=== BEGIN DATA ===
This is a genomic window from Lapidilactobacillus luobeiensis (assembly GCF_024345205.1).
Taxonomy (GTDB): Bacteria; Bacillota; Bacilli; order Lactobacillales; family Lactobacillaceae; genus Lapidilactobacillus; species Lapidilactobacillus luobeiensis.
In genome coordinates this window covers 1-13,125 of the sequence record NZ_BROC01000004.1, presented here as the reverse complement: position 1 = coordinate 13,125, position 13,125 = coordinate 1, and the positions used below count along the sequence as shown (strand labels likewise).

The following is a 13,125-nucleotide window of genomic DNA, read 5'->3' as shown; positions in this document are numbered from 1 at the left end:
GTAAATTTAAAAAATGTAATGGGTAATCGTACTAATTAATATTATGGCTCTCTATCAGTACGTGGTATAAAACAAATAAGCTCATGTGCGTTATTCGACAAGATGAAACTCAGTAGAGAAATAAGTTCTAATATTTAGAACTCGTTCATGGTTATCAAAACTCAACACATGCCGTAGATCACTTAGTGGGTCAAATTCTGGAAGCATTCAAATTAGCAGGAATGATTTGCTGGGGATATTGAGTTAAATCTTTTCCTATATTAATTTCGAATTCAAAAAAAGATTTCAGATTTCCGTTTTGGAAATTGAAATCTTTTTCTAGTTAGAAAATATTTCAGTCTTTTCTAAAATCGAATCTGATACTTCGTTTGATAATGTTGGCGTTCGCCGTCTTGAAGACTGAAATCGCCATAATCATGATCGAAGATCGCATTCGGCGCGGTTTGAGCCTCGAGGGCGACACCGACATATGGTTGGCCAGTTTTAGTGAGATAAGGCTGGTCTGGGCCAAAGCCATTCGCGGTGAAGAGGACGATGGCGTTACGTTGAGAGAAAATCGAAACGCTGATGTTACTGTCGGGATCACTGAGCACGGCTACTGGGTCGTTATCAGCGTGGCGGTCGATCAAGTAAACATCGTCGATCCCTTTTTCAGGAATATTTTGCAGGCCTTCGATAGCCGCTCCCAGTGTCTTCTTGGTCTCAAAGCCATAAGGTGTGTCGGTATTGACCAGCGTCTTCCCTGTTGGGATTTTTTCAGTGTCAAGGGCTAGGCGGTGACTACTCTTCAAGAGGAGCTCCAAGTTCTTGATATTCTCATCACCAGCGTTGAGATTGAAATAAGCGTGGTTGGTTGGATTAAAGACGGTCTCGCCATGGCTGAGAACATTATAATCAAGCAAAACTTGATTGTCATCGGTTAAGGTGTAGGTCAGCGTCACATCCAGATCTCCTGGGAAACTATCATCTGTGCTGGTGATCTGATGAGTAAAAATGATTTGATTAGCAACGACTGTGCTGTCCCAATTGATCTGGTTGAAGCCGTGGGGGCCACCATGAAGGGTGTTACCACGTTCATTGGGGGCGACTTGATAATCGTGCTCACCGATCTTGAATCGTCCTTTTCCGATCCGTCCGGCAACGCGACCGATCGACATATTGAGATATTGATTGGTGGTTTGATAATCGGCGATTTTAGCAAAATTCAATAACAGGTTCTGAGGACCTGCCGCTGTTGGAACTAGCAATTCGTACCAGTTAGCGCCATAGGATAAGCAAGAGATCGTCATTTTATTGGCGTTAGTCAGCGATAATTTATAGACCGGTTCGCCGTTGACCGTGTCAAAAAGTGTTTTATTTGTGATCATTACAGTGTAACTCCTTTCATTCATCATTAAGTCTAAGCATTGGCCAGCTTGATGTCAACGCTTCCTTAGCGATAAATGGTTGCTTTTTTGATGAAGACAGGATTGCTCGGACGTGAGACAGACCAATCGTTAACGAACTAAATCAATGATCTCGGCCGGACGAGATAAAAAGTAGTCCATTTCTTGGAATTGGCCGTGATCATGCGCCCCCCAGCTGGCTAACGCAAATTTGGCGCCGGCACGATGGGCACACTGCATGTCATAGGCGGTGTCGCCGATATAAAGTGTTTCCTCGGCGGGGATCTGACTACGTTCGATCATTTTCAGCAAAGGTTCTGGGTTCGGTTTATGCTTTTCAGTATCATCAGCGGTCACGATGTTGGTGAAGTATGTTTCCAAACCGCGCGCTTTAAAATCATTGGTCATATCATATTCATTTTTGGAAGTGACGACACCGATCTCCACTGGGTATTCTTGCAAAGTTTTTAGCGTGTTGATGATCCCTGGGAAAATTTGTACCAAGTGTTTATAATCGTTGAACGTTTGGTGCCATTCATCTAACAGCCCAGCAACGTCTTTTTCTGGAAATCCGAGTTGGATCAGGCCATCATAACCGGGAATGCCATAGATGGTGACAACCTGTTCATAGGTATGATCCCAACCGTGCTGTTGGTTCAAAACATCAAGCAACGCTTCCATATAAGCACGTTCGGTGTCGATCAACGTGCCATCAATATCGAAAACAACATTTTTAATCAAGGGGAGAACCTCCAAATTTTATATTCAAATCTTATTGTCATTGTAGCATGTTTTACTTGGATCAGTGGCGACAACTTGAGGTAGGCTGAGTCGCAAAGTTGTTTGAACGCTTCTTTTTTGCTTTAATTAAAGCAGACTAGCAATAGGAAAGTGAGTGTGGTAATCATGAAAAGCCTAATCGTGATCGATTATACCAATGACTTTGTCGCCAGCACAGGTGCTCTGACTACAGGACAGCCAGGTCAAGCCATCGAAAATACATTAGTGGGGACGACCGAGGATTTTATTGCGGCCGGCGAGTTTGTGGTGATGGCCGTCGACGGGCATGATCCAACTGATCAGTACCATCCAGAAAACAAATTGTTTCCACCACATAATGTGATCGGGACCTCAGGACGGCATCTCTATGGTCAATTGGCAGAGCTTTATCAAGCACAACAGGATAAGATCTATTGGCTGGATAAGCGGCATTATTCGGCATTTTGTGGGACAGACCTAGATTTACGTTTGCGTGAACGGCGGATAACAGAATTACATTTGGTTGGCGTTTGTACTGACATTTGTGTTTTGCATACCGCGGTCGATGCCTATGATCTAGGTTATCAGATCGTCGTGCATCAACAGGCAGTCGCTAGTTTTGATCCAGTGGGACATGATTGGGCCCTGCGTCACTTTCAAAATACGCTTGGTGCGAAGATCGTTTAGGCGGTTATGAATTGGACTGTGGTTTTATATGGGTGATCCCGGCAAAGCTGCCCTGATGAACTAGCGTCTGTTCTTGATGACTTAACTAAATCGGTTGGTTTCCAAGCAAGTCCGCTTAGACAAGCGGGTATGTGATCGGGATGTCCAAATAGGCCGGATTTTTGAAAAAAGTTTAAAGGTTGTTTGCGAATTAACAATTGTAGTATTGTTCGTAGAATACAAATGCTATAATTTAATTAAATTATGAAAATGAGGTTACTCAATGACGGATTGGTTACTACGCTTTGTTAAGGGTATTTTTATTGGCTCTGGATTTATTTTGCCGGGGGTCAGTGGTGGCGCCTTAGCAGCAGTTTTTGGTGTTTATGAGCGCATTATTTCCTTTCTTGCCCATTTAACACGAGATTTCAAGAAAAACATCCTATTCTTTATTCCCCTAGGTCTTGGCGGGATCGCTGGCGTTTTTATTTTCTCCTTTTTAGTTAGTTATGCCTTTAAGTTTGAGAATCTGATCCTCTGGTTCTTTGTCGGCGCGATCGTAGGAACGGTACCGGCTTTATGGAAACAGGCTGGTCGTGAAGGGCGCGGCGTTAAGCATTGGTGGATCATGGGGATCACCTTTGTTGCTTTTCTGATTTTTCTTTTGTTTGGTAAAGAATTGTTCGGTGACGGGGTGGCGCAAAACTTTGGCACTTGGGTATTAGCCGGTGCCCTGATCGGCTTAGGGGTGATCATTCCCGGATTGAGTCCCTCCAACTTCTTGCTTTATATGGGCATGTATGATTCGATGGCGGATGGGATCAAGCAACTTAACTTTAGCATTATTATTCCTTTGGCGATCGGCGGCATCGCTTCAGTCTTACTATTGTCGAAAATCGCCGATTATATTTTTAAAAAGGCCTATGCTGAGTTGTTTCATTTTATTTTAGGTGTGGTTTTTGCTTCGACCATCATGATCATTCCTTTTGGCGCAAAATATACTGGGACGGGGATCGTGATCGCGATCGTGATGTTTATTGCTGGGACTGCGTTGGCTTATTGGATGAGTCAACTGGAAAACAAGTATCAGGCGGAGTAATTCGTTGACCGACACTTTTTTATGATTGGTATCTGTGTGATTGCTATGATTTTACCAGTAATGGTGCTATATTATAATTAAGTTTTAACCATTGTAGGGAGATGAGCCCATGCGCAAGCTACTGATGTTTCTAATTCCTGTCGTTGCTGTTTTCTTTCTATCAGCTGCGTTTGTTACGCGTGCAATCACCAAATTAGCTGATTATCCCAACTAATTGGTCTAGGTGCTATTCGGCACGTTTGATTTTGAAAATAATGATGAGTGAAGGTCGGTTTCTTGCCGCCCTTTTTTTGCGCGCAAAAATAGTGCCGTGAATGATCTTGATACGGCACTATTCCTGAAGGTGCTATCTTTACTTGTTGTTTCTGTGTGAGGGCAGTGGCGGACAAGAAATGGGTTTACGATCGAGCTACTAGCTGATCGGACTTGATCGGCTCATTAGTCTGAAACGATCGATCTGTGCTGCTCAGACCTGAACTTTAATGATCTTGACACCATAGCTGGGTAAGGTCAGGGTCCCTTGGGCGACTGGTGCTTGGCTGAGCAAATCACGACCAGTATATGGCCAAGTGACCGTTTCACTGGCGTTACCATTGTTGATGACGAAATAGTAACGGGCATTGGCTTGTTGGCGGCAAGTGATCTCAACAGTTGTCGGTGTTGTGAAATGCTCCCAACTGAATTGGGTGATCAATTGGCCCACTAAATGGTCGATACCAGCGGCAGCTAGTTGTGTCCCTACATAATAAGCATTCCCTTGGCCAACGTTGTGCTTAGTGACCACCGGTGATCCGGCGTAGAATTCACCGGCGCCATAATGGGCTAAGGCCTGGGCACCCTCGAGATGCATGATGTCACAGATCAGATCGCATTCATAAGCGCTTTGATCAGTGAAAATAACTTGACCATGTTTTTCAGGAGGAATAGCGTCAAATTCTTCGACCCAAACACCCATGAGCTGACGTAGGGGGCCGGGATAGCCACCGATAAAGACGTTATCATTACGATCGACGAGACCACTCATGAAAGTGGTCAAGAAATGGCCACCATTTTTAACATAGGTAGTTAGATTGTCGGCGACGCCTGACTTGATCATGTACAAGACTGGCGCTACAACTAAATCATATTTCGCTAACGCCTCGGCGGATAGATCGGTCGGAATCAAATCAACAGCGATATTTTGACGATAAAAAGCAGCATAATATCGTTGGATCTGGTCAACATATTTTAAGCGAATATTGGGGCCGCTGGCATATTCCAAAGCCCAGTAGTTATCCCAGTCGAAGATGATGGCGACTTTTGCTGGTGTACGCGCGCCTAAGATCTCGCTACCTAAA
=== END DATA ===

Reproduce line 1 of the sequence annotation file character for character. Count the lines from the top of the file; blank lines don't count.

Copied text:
This is a genomic window from Lapidilactobacillus luobeiensis (assembly GCF_024345205.1).